21st Mar 2018

Portugal’s leftist opposition topples government

  • Socialist leader Costa aims to governing with Communists and radical left parties (Photo: Partido Socialista)

Left wing parties ousted Portugal’s ruling centre-right coalition on Tuesday (10 November), only 10 days after it came into power, paving the way for a Socialist-led government that could end years of austerity under the EU's bailout programme.

In the first such move against an elected government since the birth of a democratic Portugal in 1974, an unprecedented coalition between the Socialist Party (PS) and the Communist Party, joined by the newcomer Left Bloc, toppled the government of prime minister Pedro Passos Coelho after it presented its program.

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The plan was voted down by the new leftist bloc with 123 votes to 107 against in the 230-seat parliament, prompting the resignation of the government.

The centre-right coalition won the most votes in October's election but lost its overall majority in parliament.

Now it is up to president Anibal Cavaco Silva to decide to ask the Socialists to form a new government, or allow incumbent Passos to stay in charge until new elections are held.

"The taboo has ended, the wall has been broken," Socialist leader Antonio Costa was quoted as saying by Reuters on Tuesday.

"This is a new political framework, the old majority cannot pretend to be what it stopped being," he added.

The Socialist Party promised to alleviate austerity for Portugal, reversing a series of unpopular measures adopted following a €78 billion bailout in 2011.

The anti-euro, anti-Nato communists and Syriza-like Left Bloc will play a supporting role to the moderate Socialists in the fragile set up, but are said to have pledged not to drive Portugal out of the euro.

The leftist alliance wants to reverse cuts in pay, pensions, and public services, as well as to roll back tax increases.

Passos’ minority government warned that backtracking on austerity could put Portugal on a similar path to Greece.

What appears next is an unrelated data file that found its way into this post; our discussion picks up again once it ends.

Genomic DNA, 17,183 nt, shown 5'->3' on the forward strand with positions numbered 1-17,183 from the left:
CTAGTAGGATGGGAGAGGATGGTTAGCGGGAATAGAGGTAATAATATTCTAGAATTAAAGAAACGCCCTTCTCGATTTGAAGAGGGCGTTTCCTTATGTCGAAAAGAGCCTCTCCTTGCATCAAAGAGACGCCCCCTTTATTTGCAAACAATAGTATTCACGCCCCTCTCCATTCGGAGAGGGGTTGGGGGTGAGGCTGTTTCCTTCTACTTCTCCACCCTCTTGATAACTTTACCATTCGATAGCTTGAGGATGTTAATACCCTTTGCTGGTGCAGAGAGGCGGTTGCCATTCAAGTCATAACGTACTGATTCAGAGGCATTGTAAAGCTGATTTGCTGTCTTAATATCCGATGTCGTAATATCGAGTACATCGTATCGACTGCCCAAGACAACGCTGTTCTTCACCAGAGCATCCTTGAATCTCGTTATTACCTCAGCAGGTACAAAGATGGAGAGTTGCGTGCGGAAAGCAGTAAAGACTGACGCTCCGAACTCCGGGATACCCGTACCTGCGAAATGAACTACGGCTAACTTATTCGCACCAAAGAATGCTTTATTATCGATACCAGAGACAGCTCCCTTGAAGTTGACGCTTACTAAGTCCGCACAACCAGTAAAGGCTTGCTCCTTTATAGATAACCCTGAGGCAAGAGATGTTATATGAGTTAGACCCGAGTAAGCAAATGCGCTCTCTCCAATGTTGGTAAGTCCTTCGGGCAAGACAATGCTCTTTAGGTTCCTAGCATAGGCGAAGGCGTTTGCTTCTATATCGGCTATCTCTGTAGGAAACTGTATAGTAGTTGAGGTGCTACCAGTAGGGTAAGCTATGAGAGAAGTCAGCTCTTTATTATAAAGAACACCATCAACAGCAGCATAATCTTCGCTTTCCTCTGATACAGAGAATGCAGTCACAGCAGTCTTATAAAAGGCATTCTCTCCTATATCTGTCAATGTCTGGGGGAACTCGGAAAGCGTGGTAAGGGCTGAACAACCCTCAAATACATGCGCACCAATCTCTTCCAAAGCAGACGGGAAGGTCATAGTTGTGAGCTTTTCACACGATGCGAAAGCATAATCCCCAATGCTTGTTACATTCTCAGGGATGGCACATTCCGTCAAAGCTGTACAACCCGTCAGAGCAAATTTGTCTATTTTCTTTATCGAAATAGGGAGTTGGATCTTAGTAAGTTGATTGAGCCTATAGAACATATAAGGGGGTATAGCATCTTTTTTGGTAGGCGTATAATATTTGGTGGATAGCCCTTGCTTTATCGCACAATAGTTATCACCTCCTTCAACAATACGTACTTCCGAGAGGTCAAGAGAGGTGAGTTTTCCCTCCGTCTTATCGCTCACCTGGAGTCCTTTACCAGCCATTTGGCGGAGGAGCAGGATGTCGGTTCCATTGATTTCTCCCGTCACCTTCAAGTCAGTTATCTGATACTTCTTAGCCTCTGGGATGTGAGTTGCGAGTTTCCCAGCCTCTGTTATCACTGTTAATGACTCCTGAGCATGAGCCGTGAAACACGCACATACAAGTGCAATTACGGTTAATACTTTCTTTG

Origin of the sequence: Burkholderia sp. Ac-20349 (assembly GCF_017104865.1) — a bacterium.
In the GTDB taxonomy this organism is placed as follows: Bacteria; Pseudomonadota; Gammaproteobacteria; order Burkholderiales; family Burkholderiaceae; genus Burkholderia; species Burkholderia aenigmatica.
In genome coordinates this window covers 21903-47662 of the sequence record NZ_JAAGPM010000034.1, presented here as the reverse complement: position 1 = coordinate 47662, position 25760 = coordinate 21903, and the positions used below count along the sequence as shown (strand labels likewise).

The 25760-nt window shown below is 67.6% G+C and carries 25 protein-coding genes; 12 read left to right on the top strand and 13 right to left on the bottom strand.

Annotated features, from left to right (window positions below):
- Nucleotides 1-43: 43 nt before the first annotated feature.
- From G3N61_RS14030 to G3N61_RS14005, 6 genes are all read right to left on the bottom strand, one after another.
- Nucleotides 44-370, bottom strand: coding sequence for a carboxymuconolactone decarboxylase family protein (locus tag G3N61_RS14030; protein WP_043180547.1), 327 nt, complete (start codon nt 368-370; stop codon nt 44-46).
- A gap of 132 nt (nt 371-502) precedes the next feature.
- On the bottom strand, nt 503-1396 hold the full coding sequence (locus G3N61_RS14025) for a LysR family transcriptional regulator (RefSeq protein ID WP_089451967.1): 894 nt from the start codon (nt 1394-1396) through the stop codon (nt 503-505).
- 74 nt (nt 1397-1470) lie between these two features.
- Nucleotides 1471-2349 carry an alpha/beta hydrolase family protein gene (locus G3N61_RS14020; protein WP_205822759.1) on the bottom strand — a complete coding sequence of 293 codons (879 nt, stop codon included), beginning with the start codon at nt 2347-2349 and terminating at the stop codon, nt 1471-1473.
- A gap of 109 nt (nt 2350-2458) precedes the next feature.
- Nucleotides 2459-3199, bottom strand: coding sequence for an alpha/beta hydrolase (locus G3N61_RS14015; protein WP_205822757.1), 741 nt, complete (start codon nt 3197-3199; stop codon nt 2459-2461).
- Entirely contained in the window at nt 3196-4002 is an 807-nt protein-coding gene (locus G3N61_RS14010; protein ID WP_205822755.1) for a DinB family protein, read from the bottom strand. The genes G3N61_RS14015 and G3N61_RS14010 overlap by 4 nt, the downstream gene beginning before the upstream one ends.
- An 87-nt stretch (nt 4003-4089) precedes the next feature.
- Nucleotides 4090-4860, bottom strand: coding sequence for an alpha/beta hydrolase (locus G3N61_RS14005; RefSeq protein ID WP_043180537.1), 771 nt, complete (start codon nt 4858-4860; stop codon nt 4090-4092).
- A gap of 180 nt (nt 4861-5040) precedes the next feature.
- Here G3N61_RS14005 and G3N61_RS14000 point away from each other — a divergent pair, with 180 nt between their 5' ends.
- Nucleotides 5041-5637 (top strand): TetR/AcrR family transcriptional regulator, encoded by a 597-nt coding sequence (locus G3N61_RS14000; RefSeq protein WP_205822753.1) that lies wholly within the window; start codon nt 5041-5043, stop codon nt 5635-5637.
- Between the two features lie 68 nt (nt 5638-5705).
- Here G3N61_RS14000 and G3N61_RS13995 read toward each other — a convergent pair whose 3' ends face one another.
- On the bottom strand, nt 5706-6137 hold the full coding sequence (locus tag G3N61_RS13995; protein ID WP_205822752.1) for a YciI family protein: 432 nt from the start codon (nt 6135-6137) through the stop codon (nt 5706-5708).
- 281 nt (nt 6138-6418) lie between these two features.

But outside the parliament building on Tuesday, anti-austerity demonstrators shouted “Victory!” as news of the vote spread, while pro-government protesters sang the national anthem.

For his part, Manfred Weber, the leader of the conservative European People’s Party’s group in the European Parliament, where Passos’ party belongs, warned of the dangers of a leftist government.

“Future of people and Portugal's stability are at stake. Left-wing parties act against will of voters and winner of elections,” he wrote on his Twitter account.

A lengthy process to form a new government could deepen the political crisis.

Portugal already missed last month's deadline to present its 2016 budget guidelines to Brussels.

Investors also seemed nervous, as Lisbon's stock exchange fell on Tuesday and Monday.

Yields on 10-year bonds rose 15 basis points also rose to 2.84 per cent, compared to 2.29 per cent before the elections.

Coelho re-elected as PM of Portugal

Centre-right PSD/CDS coalition clinched victory Sunday evening, but didn't get an absolute majority and will need the socialists to rule.


How Portugal's leftist 'contraption' works

After six months in power, the improvised left-wing coalition between socialists, leftists and communists has managed to rule and even thrived, to many Portuguese's surprise.


The populists may have won, but Italy won't leave the euro

The situation as Rome tries to form a government is turbulent and unpredictable. However, the most extreme eurosceptic policies floated during the election campaign are unlikely to happen - not least due to the precarious state of the Italian banks.


Why has central Europe turned so eurosceptic?

Faced with poorer infrastructure, dual food standards and what can seem like hectoring from western Europe it is not surprising some central and eastern European member states are rebelling.

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